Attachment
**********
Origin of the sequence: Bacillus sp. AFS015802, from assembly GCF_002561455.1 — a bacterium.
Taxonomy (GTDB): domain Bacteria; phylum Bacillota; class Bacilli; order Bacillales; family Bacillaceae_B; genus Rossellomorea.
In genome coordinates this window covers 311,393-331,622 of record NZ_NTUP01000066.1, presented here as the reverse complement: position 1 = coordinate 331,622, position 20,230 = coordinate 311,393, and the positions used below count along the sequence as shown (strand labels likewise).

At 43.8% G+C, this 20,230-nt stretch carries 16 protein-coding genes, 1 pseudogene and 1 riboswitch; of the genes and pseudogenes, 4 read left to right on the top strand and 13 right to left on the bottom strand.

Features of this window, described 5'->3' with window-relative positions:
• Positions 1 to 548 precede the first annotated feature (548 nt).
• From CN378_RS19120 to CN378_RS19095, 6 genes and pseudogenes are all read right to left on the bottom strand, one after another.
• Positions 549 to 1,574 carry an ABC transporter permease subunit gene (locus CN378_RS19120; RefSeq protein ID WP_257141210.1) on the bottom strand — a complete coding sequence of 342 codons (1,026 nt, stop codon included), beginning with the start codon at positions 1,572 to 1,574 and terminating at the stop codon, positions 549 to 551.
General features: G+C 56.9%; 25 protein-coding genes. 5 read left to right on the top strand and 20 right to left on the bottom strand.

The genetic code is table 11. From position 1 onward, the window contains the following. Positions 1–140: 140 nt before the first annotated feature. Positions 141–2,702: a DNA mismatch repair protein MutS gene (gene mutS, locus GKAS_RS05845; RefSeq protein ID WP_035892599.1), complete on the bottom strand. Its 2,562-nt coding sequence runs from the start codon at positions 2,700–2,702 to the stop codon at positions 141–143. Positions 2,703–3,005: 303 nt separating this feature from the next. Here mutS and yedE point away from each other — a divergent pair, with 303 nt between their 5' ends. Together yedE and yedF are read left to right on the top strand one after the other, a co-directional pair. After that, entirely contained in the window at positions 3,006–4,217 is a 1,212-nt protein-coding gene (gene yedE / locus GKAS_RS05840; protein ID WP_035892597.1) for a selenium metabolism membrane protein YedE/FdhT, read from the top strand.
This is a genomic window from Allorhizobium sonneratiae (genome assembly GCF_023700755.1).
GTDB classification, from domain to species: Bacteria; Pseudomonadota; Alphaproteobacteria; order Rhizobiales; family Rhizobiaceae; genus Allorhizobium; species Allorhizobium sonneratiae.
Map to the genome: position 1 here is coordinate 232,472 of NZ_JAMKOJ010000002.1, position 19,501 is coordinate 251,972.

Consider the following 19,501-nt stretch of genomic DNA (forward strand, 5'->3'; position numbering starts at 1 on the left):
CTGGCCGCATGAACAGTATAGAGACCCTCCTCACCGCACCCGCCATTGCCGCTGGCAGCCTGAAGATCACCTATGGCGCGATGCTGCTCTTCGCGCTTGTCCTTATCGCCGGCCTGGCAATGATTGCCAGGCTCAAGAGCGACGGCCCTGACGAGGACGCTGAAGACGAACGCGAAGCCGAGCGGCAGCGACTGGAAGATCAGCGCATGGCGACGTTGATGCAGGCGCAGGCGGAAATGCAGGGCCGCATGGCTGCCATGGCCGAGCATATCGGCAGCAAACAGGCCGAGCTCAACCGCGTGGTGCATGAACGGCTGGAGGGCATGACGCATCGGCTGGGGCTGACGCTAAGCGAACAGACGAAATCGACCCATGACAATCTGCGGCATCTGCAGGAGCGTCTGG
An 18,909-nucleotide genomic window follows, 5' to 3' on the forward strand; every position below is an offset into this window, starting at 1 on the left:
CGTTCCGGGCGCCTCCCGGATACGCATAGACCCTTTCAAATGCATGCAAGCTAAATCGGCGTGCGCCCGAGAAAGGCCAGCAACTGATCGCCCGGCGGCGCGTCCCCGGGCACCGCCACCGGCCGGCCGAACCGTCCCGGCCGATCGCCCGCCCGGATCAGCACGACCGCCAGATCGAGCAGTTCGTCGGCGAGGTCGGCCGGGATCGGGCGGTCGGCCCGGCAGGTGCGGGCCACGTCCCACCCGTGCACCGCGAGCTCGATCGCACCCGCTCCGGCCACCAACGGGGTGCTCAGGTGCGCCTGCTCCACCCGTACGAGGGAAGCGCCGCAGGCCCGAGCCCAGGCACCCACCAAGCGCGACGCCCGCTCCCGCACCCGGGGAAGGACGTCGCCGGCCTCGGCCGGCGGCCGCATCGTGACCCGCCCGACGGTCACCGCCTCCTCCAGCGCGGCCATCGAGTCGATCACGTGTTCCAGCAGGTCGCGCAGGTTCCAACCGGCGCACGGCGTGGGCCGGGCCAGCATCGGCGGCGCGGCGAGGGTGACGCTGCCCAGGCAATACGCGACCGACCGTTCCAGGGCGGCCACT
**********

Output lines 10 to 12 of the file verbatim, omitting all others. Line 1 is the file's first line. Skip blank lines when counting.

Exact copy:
The genetic code is table 11. From position 1 onward, the window contains the following. Positions 1–140: 140 nt before the first annotated feature. Positions 141–2,702: a DNA mismatch repair protein MutS gene (gene mutS, locus GKAS_RS05845; RefSeq protein ID WP_035892599.1), complete on the bottom strand. Its 2,562-nt coding sequence runs from the start codon at positions 2,700–2,702 to the stop codon at positions 141–143. Positions 2,703–3,005: 303 nt separating this feature from the next. Here mutS and yedE point away from each other — a divergent pair, with 303 nt between their 5' ends. Together yedE and yedF are read left to right on the top strand one after the other, a co-directional pair. After that, entirely contained in the window at positions 3,006–4,217 is a 1,212-nt protein-coding gene (gene yedE / locus GKAS_RS05840; protein ID WP_035892597.1) for a selenium metabolism membrane protein YedE/FdhT, read from the top strand.
This is a genomic window from Allorhizobium sonneratiae (genome assembly GCF_023700755.1).
GTDB classification, from domain to species: Bacteria; Pseudomonadota; Alphaproteobacteria; order Rhizobiales; family Rhizobiaceae; genus Allorhizobium; species Allorhizobium sonneratiae.